Saturday, February 16, 2013

The Surprising Tale of “Miz Lazarus”

a portion of the flock doing their "healthy chicken thing"...picking, scratching, eating
Yesterday, as I walked by the henhouse, I noticed an ailing hen.  Further investigation revealed that not only was she “ailin’ “, she was bleeding, lethargic…and probably dying. Chickens die fairly easily…they can get cropbound, eggbound, attacked by hawks, skunks, possums, fall prey to parasites…and sometimes just because it’s Thursday (Friday, Wednesday, the second Tuesday of the month…whatever). There was no way to tell what might have happened to her, and the chances for recovery were slim at best. While death is never a good thing, heroic measures are not taken in caring for chickens.  Chickens are even quicker to succumb than sheep.

Since the chickens are not really “my department”, I apprised the Boss of the situation and went about my other business.  He had already noticed her, knew there wasn’t anything he could do for her, and assumed that he would be called upon to dispose of the body later.

**A little aside here---the Boss is suffering from a severe case of Achilles tendonitis.  Walking is painful at best.  A visit to the doctor put him in one of those boot-things and he’s supposed to stay off his feet as much as possible.  This whole ordeal is fodder for another entry.  But, for now…I’m doing most of the farm chores. (and giving major thanks that it’s not May, June, July…)**

He managed to get out to gather the eggs at afternoon choretime.  The hen had been lying in the same spot for ages, and while she was still slightly breathing, he knew she was a “goner”.  He tossed her in his VARMINT bucket and headed back to the barn.

The VARMINT bucket is not to be confused with FEED buckets or WATER buckets.  The VARMINT bucket is used to dispose of the bodies of small creatures that have been dispatched by force from the farm.  (like groundhogs, 'possums, 'coons, large rats, etc)  When chickens die, they must also be disposed of as well.  I will spare you the details of the disposal., I will give you a piece of advice necessary for farm survival…NEVER, EVER use one of the Boss’ buckets without returning it to its proper place, in the original condition! (there WILL be repercussions, I guarantee)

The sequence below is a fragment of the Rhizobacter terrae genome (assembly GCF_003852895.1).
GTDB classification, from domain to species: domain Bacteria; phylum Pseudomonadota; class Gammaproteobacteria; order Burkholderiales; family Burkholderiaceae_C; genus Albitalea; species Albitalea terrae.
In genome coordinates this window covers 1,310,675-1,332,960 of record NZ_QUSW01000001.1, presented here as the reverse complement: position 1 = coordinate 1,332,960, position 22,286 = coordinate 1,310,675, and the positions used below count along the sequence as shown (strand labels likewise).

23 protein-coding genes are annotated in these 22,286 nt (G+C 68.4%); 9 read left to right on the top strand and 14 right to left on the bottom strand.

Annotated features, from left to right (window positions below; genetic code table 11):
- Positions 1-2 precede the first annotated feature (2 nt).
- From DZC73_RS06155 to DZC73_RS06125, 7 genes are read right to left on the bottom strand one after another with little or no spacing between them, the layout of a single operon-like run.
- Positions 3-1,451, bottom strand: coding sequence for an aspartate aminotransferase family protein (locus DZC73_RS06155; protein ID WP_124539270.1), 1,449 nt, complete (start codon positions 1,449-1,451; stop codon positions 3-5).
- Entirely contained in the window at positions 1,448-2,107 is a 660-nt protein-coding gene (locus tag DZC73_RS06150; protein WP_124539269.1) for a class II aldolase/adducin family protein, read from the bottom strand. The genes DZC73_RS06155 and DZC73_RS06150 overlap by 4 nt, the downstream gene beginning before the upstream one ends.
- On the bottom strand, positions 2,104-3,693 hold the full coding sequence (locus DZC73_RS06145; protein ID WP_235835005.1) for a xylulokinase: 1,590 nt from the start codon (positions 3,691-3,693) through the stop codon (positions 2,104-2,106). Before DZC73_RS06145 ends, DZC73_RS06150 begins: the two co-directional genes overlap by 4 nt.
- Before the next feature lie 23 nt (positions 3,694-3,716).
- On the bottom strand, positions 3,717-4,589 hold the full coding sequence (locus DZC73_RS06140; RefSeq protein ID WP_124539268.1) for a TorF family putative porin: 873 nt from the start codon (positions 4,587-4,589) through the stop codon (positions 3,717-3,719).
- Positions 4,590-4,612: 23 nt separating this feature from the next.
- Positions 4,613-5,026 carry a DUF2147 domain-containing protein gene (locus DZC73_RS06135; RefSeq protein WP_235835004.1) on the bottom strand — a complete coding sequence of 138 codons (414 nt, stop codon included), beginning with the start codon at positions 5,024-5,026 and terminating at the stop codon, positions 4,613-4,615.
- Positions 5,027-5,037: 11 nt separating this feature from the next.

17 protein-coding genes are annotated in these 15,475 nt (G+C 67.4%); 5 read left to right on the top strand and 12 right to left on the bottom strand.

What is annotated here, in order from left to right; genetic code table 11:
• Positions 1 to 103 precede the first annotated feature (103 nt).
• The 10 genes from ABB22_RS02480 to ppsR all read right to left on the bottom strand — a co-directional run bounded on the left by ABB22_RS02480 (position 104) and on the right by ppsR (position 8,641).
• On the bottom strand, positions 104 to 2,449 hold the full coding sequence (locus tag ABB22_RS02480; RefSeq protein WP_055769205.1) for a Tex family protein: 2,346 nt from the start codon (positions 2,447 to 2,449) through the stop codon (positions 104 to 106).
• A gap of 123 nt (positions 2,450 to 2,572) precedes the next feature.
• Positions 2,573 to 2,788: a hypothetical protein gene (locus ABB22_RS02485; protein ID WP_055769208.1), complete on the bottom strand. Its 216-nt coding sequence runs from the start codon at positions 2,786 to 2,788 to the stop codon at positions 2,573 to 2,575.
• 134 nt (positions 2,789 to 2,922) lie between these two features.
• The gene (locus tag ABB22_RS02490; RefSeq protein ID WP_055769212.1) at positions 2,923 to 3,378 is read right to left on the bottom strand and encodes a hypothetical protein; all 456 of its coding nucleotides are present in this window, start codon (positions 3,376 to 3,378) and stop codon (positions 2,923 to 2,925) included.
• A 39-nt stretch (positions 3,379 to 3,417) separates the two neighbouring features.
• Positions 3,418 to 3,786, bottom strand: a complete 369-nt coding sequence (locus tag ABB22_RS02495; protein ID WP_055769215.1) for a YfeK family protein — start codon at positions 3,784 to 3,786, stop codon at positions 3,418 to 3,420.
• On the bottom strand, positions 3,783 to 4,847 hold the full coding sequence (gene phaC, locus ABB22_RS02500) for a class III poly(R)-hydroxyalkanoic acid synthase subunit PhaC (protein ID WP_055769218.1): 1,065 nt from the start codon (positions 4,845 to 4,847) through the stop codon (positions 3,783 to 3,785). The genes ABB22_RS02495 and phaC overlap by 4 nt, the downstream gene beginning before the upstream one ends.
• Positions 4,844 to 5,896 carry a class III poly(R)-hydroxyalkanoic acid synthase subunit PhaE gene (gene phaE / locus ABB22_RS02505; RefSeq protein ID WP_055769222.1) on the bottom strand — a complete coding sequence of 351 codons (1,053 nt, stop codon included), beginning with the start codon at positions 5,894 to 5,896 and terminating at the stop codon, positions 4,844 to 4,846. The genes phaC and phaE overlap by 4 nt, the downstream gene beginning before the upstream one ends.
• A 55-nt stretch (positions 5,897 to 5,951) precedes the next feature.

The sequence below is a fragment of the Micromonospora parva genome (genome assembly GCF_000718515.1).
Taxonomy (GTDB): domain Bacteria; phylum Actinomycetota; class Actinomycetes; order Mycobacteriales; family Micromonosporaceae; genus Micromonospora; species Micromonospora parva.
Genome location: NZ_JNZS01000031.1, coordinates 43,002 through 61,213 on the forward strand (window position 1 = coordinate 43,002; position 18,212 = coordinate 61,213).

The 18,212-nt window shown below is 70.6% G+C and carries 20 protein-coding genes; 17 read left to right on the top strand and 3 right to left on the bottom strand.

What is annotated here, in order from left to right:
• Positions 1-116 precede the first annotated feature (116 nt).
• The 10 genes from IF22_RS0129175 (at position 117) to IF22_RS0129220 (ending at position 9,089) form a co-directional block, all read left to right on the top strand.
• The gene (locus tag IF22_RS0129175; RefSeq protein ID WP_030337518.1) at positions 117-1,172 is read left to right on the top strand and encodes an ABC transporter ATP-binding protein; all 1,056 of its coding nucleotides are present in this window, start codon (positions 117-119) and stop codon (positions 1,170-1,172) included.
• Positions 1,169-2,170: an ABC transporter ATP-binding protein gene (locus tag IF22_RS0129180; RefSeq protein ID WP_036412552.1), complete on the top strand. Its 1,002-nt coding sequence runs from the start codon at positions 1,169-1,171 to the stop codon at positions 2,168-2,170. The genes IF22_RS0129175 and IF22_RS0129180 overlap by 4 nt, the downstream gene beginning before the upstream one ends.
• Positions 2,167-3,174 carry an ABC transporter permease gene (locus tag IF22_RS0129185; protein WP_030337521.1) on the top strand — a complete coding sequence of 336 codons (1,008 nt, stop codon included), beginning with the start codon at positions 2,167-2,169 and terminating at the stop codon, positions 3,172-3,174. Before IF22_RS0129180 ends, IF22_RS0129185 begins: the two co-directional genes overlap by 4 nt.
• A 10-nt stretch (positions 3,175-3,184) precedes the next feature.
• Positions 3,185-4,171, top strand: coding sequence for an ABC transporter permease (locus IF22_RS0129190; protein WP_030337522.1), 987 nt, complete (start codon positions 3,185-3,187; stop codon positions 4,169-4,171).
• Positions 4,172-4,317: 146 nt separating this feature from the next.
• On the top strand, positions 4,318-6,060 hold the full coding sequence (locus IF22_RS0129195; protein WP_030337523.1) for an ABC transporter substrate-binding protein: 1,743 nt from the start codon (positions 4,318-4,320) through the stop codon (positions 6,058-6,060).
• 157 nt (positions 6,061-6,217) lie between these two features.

Since The Boss is trying not to walk too much, I volunteered to take over the disposal detail.  However, other matters were far more pressing and I decided to wait until morning to take care of the deceased hen. It wasn’t as if she was going to go anywhere…

Morning chores were going fairly smoothly.  The bottle lambs had been fed.  The ewes no longer thought they were going to starve and the barn was relatively quiet, so I began gathering all the feed for the hens and Waylon (our ram that lives out back).  As I scooped feed into a bucket, I thought I heard a little noise.  

Then, out of the corner of my eye, I noticed movement.

WHAT!?  OH!!  OH MY!!!

The “deceased” hen was NOT so deceased.  As a matter of fact, she was peering at me out of her one good eye over the rim of the VARMINT bucket!   Yikes!  That was slightly unsettling. It reminded me of the Biblical account of Lazarus being raised from the dead.

After a quick trip to the house to share the weird news with the Boss, I took her out of the bucket and let her have a drink of water.  The cats and dogs were not too thrilled that she was drinking out of the heated “pet” bowl. She pecked at the spilled grain scattered on the barn floor.

Now, quite honestly, I didn’t need a convalescent hen in the middle of the barn in the middle of my busy day.  But…there she was.  I found a couple old catfood cans for feed and water.  I gave her a few lettuce leaves and she PECKED me. Rude and annoying as that may seem…it is a good sign.

She hung out by the barn doors all day with cats and dogs watching over her.  For the overnight hours, I placed a crate over her and her little bowls of food and water.  She will be safe from predators that way.

While “Miz Lazarus” will indeed succumb sometime…maybe even sometime in the overnight hours…her odd resurrection story served to remind us of something…

     NEVER assume anything! 
                                  ...and ALWAYS expect a miracle!

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